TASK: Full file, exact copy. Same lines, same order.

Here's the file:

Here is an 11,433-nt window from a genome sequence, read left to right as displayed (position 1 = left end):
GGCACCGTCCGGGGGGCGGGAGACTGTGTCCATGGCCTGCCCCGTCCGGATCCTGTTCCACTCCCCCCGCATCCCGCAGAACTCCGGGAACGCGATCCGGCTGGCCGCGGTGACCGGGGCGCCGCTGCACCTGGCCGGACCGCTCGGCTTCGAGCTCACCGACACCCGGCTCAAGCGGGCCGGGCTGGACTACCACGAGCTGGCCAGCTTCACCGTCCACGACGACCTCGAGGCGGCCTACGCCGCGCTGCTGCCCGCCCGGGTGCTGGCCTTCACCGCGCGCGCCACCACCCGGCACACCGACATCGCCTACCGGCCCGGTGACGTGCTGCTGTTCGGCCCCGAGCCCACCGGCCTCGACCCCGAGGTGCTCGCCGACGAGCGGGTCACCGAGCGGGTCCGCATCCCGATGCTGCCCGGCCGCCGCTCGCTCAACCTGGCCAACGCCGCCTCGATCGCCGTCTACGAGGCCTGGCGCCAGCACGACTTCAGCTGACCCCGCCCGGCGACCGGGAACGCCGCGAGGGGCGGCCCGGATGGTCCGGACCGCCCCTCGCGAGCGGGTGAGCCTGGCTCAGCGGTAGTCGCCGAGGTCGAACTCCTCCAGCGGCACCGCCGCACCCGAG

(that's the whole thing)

Here is an 11,433-nt window from a genome sequence, read left to right as displayed (position 1 = left end):
GGCACCGTCCGGGGGGCGGGAGACTGTGTCCATGGCCTGCCCCGTCCGGATCCTGTTCCACTCCCCCCGCATCCCGCAGAACTCCGGGAACGCGATCCGGCTGGCCGCGGTGACCGGGGCGCCGCTGCACCTGGCCGGACCGCTCGGCTTCGAGCTCACCGACACCCGGCTCAAGCGGGCCGGGCTGGACTACCACGAGCTGGCCAGCTTCACCGTCCACGACGACCTCGAGGCGGCCTACGCCGCGCTGCTGCCCGCCCGGGTGCTGGCCTTCACCGCGCGCGCCACCACCCGGCACACCGACATCGCCTACCGGCCCGGTGACGTGCTGCTGTTCGGCCCCGAGCCCACCGGCCTCGACCCCGAGGTGCTCGCCGACGAGCGGGTCACCGAGCGGGTCCGCATCCCGATGCTGCCCGGCCGCCGCTCGCTCAACCTGGCCAACGCCGCCTCGATCGCCGTCTACGAGGCCTGGCGCCAGCACGACTTCAGCTGACCCCGCCCGGCGACCGGGAACGCCGCGAGGGGCGGCCCGGATGGTCCGGACCGCCCCTCGCGAGCGGGTGAGCCTGGCTCAGCGGTAGTCGCCGAGGTCGAACTCCTCCAGCGGCACCGCCGCACCCGAG